Dear Janice, I am only 38 but my mum is constantly putting me under so much pressure to start a family that I am now avoiding her calls. I’ve told her I’ve got plenty of time to start a family and to let things be. I think she is being selfish as she has always wanted a grandchild and I think she fears if I don’t produce one soon, she will be too old to enjoy spending time with him/her. How can I get her to drop the subject? Emily.

Dear Emily, your mum may well want a grandchild, but I don’t think she is being selfish. In fact, I think she is putting pressure on you because she is older and wiser and knows that your chances of conceiving a baby as you get older drops dramatically, so she is right to bring this up.

If you’ve made it clear you don’t want children then fine, tell her and leave it at that. However, if you do, then I would seriously listen to your mum because female fertility cycles start and stop at a certain age for a reason. However, these days many women are influenced by celebrities who, in later life decide to have another child, but these people have limitless resources to make it possible. They can afford to freeze embryos, pay for expensive IVF treatment, or even a surrogate. Could you?

I’m not saying this would be the case for you, in fact I have a good friend who had her first child naturally at 45, but unfortunately for many this doesn’t happen, so you need to consider every possibility. Also, be aware that the risk of pregnancy complications increases for your baby as you get older.

Chat to your GP who will discuss this factually rather than feeling the pressure and emotions from your mum.

Dear Janice, I recently confessed to my best friend of 5 years that I had developed feelings for her which were greater than friendship. After suppressing my feelings which had become insufferable, mentally draining, and giving me major anxiety, I crumbled and told her via txt and hoped she'd feel the same.

Since then, she's asked for time and space to digest and come to terms with what I've told her and admitted she had been chatting to another man online. We have had very little contact in just over two weeks now, but I'm extremely worried we won't recover our friendship and that I may not hear from her again. We have a mutual friend who is aware of the situation but has also received no reply from her.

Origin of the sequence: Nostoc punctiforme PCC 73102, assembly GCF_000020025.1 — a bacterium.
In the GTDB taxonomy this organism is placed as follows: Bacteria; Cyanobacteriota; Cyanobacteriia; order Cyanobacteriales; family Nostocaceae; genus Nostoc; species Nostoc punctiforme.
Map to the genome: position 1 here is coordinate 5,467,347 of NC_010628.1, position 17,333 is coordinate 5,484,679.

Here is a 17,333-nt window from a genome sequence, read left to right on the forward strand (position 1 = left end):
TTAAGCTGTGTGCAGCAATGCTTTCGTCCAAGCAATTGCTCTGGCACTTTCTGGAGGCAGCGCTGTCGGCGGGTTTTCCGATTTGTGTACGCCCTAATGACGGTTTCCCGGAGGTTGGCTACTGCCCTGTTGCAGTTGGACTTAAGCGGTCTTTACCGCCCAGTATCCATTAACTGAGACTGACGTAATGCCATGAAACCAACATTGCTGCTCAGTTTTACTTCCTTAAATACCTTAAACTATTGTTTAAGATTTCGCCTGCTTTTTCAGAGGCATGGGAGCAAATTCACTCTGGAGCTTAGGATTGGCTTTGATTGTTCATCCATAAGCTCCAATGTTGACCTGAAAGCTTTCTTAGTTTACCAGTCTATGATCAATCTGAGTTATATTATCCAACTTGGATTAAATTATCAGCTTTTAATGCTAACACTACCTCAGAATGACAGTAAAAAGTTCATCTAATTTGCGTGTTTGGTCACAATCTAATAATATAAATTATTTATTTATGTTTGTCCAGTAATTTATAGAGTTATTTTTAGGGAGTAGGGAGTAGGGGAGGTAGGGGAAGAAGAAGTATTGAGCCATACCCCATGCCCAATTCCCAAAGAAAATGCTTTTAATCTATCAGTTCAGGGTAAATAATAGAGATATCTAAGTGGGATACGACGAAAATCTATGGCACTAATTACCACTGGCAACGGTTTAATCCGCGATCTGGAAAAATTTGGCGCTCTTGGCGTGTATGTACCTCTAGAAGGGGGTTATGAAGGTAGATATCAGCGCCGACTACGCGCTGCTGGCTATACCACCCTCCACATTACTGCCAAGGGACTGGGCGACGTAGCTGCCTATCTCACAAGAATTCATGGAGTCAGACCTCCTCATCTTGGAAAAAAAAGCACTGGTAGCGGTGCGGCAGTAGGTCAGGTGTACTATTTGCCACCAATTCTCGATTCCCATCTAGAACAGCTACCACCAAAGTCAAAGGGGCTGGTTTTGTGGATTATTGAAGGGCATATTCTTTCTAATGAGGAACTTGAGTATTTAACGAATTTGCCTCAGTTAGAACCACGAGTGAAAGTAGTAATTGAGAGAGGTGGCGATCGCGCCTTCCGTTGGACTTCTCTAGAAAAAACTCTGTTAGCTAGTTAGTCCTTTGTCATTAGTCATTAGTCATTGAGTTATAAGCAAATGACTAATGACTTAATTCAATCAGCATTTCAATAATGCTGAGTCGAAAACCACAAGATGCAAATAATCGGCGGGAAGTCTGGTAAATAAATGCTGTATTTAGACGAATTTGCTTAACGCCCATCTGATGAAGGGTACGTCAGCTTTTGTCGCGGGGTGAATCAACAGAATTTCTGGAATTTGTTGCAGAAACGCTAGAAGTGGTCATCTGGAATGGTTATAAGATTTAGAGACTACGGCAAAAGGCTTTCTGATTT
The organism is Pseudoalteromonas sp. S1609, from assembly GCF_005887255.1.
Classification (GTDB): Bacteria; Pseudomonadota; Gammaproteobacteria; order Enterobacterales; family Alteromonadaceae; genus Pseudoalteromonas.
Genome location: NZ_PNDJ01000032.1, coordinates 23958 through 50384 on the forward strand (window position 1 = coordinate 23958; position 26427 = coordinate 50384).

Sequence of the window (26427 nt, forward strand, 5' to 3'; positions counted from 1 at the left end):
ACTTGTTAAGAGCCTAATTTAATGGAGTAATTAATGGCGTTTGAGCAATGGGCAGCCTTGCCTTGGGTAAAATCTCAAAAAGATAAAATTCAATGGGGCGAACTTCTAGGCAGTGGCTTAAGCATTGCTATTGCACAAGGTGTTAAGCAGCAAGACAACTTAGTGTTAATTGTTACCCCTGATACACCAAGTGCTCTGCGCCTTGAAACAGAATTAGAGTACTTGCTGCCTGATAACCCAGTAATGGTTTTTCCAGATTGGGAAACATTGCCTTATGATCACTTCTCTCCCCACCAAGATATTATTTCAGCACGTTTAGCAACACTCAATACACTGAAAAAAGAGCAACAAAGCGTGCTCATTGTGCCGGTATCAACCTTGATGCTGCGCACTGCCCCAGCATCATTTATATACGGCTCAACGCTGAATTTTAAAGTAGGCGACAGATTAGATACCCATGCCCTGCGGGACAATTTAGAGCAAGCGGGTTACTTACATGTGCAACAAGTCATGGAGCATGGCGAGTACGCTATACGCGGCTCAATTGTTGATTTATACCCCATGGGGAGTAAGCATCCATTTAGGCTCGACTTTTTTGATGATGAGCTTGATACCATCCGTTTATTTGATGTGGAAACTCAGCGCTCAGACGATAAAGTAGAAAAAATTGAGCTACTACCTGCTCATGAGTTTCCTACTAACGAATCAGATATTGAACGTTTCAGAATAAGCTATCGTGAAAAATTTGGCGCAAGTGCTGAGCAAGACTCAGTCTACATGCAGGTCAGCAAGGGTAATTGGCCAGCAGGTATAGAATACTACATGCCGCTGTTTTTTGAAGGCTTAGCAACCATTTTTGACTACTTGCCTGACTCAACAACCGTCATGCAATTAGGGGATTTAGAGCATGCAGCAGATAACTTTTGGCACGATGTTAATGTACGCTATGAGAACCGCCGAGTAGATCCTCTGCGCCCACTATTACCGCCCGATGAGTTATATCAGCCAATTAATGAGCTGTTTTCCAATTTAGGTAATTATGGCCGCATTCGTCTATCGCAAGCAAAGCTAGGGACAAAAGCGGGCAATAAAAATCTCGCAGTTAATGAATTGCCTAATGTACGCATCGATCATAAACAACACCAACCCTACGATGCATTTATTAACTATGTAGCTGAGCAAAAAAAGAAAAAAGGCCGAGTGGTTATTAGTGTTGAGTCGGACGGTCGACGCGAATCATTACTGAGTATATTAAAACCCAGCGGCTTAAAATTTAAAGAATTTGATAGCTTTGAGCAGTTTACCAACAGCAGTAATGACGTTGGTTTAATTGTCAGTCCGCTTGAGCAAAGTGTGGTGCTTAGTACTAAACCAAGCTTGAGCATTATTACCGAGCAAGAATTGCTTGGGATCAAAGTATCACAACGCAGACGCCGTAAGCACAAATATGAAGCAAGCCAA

What should I do next to show my best friend I miss her so much and want our friendship back? This is all my fault and I wish I’d never confessed. Adam.

Dear Adam, sorry, but you seem to be taking all the blame for this situation, which seems unfair.

You confessed and now regret it, but I think you would have regretted it if you hadn’t been honest, and you may well have gone through life believing you had missed your chance with her. At least now you know.

The fact that she had been chatting to another man online says that she wants a relationship with someone other than you. Unrequited love is soul destroying and damaging for you, so please have a chat with your mutual friend who I think will agree that it’s time to let go of this friendship. For now, anyway.

She says she needs time and space and that is exactly what you must give her. It will be difficult, but how could it not be after such a tense and close five-year relationship?

The boundaries of your friendship have changed forever I’m afraid, and I don’t see how you can have the same close friendship again now she knows how you feel about her. Given time, if you both find partners of your own then I’m sure you can be in each other’s lives again. But will your partners accept a close relationship between you?

Take a few steps back, no calls, texts, or cards, (I’m sure you’ve said everything already anyway), and if she contacts you great, if not, well Adam from what you say in your email you seem to have shown her love, kindness and caring and there are people out there who would queue up to be treated this way.

Things are opening up now, so keep yourself busy and get a new focus. Check out Six years ago I joined four different groups and have friends for life now, and there are groups for every taste and age, so worthy of a look.

Dear Janice, my friend asked me for a substantial loan, but I really don’t have a lot of money myself, plus I don’t trust her to pay it back. What do I say? Natalie.

Dear Natalie, I’m sure you would do anything to help, but if you don’t have much cash yourself or faith she’ll pay it back then tell her you’re struggling financially and that giving her a loan is not an option. More practical help would be to sit with her and see how she manages her finances. Help her budget and clear credit cards and unnecessary fees. For free advice contact Citizens Advice and This advice will help you both.